River Valley student says grading system hurts learning
Teachers who typically stay after-hours to tutor studious teens have been closing their doors this month, after receiving a mandatory directive from the Yuba City Unified School District to submit grades in a specified timeframe.
According to River Valley High School student Sumana Kondle, the new grading system requiring YCUSD teachers to evaluate students' work within seven days has had a negative effect on the people it was designed to help: Students.
"The teachers have had a change of grading policies," she said at a district board meeting on Tuesday, "and that has impacted us as students."
Under the new grading directive, implemented on Feb. 5, instructors have seven days to submit grades through an online system, which then becomes immediately available to parents.
The regulation only effects faculty who teach grades 6 through 12, and projects are given an extended 10-day submission period.
Kondle said she now gets no help from her biology teacher because he has become unavailable before exams. He also changed the class' exams from written tests to multiple choice tests to speed up grading, she said.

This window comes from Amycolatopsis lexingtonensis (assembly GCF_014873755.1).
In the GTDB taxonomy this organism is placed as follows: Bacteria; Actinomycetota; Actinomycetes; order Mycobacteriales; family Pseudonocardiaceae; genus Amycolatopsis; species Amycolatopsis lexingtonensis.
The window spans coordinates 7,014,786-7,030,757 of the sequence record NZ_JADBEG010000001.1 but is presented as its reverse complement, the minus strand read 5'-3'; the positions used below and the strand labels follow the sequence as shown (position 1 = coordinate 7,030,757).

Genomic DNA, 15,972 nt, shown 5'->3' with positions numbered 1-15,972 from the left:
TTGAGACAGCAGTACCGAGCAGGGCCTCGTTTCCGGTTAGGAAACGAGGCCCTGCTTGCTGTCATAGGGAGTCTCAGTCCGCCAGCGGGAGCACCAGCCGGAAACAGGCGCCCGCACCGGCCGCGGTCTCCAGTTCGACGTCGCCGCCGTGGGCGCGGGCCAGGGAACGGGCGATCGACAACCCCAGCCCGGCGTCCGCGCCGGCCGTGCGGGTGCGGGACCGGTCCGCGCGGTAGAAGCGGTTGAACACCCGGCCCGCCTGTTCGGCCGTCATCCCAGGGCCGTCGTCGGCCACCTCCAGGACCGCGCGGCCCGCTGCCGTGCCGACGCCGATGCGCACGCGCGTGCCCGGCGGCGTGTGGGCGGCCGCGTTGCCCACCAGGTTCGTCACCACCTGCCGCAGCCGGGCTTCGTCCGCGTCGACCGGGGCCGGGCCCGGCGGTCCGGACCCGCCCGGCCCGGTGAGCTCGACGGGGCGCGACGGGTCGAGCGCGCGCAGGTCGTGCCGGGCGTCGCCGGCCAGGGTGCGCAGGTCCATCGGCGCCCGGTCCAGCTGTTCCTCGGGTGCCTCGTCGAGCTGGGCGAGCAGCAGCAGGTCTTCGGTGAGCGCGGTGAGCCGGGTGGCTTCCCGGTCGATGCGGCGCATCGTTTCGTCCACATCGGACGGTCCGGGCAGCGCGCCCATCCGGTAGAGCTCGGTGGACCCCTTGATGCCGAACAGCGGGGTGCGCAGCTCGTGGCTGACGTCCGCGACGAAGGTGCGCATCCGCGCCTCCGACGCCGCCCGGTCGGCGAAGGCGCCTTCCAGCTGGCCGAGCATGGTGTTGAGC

If teachers fail to post the grades within seven days, they could face disciplinary action from the district, including suspension.
District Superintendent Nancy Aaberg said a suspension would be unlikely, and only used as a last resort. However, the option will be available if a teacher refuses to abide by the rules.
"It's the job," Aaberg said, "and if you're not doing it, there could be consequences."
Aaberg said the grading system was put in place because parents deserve to know how their child is doing in a timely manner.
"This is related to the school district's goal of increasing communication and outreach with parents," she said.
During the past few weeks, however, teachers have been expressing a considerable amount of frustration over the district's request, said Dina Luetgens, president of the Yuba City Teachers' Association.
"That seven-day timeline is a rigid timeline that has real impacts on how we get our job done," Luetgens said.
The union had planned to meet with the district this week to discuss the grading directive. However, the meeting was canceled so that each side could be fully prepared, Aaberg said. A new meeting had not been scheduled as of Wednesday morning.
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